January 29, 2020
A foodie’s guide to Mexico City
Mexico City is one of the best cities I’ve been to, that offers a great balance of cultural and historical experiences. Between the dozens of incredible culinary options and the variety of museums and historical sites you can visit, you’re guaranteed to not fall short of things to do throughout your visit there.
I spent 4 days in Mexico City, and have broken down my itinerary for you guys, day by day, so you get an idea of what to do based on districts and proximity between locations, etc.
Started off the trip with a taco tour. It sounds touristy, and it definitely was, BUT it’s also a great way to meet people and try out the best of local taqueria’s in the city. Some of the spots I hit up were:
Taqueria La Costilla – best know for the volcano taco
Los Cuates – best know for the beef bone broth and shrimp soup
Tacos el Vilsito – best spot for pastor tacos
Tacos Tony – best spot for tacos con chorizo
So, Mexico City has a lot markets to check out. I went to a few of the most popular ones to check out food vendors, antique shops, and florists.
Mercado de Medellin | Mercado de San Juan |La Ciudadela Mercado Artesenal
The Roma district has a lot to offer in terms of cool restaurants and shops.
Dosis is a cute modern day coffee shop where I had the best oat milk iced latte of my life, I’m serious. AND yes, I did say oat milk. This spot offers a great dairy free milk selection along with a yummy assortment of food like avocado toast and chia seed pudding.
Churrería El Moro is the ultimate churro spot in the city. If you want to try the best churros and chocolate dip – this is it. They’ve also got a big selection of diner style milkshakes…if dairy still happens to be a part of your diet.
Coyoacán is a historical area in the city that houses quite a few iconic sites such as the Frida Kahlo house museum where you can see where the artist lived. If you do want to see more of her work, along with that of Diego Rivera, the Modern Art Museum is the place to go. It’s located within the city’s central park called Bosque Chapultepec. Here you can also find a variety of other museums – I’d say the Museum of Anthropology is a definite must.
If you’re looking for an alternative to Mexican cuisine, Ryoshi Japane is a yummy Japanese fusion restaurant to check out for dinner.
Licorería Limantour is the city’s… errrm sorry, is rated “Latin America’s Best Cocktail Bar.” They have a uniquely extensive cocktail menu and there’s always a line up to get in. So, I’d suggest going early if you’re going with a group of more than two people.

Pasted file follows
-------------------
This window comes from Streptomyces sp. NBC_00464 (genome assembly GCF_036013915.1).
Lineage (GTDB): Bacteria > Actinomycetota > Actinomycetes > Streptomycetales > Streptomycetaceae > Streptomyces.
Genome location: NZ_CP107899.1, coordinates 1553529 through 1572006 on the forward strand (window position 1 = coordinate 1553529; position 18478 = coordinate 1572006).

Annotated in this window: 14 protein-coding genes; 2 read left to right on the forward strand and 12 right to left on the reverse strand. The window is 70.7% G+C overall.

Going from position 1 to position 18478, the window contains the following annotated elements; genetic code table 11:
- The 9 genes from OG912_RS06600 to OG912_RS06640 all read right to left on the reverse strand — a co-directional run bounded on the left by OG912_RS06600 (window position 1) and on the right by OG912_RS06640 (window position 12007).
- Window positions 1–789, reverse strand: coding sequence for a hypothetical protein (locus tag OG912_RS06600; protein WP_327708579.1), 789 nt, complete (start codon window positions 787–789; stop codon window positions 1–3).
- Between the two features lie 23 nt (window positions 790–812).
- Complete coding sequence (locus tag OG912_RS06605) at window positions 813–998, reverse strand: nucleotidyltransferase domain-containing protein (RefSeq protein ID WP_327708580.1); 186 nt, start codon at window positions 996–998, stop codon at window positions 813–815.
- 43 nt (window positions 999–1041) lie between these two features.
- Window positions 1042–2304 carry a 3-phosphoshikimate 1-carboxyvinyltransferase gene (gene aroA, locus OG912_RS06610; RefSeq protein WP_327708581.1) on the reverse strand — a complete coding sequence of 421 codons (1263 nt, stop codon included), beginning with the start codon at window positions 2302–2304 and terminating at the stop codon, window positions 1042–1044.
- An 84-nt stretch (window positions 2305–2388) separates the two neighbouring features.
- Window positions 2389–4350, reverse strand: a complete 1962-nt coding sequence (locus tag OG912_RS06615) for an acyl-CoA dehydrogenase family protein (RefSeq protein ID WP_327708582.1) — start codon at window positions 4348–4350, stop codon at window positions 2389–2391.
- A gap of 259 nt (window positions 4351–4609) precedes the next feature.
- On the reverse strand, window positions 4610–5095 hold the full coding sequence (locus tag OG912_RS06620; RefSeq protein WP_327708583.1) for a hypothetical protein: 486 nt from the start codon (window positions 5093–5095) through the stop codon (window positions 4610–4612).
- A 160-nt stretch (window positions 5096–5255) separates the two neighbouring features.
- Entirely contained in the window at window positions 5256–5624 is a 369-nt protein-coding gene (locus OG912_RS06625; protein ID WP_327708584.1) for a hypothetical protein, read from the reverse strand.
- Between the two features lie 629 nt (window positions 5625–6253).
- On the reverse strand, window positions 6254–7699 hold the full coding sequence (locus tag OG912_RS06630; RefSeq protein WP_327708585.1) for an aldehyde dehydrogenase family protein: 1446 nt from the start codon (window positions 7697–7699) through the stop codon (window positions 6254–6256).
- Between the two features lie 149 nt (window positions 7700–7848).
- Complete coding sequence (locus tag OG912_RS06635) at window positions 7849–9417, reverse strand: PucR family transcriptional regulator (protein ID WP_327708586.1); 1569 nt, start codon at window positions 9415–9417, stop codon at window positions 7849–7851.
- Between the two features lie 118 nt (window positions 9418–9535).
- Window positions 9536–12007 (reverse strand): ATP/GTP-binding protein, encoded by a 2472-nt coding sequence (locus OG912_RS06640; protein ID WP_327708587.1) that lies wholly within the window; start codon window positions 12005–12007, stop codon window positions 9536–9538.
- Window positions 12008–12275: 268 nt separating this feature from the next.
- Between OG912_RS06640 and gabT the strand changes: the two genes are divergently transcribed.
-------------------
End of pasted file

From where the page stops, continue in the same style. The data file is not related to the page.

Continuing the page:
I started off the second day with a trip to see the Pyramids. Teotihuacán is located in a mountain-ringed valley just 50 km outside of Mexico City and took about an hour and a half drive to get to. If you don’t plan on renting a car, I suggest booking a driver to take you over, wait while you explore the historic site, and then drive you back into the city. The round trip didn’t cost me more than $150 USD. Plus, if you arrive to the site in a vehicle, you can purchase tickets right from your car and skip the standing ticket line.
After spending about 3 hours looking at the pyramids I had to checkout the vegan taqueria restaurant in Mexico City called Por Siempre Vegana. The wait was long but definitely worth it, especially if you’re plant-based. Most of the menu items are made with either sietan or beyond-meat as the main source of protein.
If you’re into vintage shopping there’s a few I’d suggest checking out –Goodfolk Vintage, Vintage Hoe, and Trouve. Goodfolk is where I picked up the vintage Harley Davidson tee you’ll see in the next photo.
Palacio de Bellas Artes is a prominent cultural centre in the heart of the city. If you’re into architecture or taking outfit pics, the white marble palace is going to be a hit.
If you’re looking for a traditional and iconic breakfast spot, Rosetta Panaderia is a must. There’s always a line up for the pick-up window, for those of you wanting to try out some delicious croissants, cinnamon buns, scones, or grab a baguette for the road. But, you can also take a seat at the long bar-top and enjoy your morning coffee, spinach & cheese croissant (my fav menu option) and a cold-pressed green juice.
New Year’s eve is always a night to celebrate, and I definitely celebrated by visiting one of the cities most highly recommended restaurants, Pujol. This restaurant offers a one of a kind fine dining experience and an ever-changing fixed menu that integrates cultural cuisine and flavours with an incredible presentation. Reservations here are a must.
Some other hot spots that I’d recommend to check out are:
Huest – cocktail bar
Los Cocuyos – hole in the wall taqueria
Four Seasons Hotel – great for afternoon cocktails or Sunday brunch
Maximo Bistrot – rustic Italian restaurant
Blanco Colima – gastronomy restaurant
Azul Condensa – restaurant for mezcal and taco pairings
Jules Basement – speakeasy cocktail bar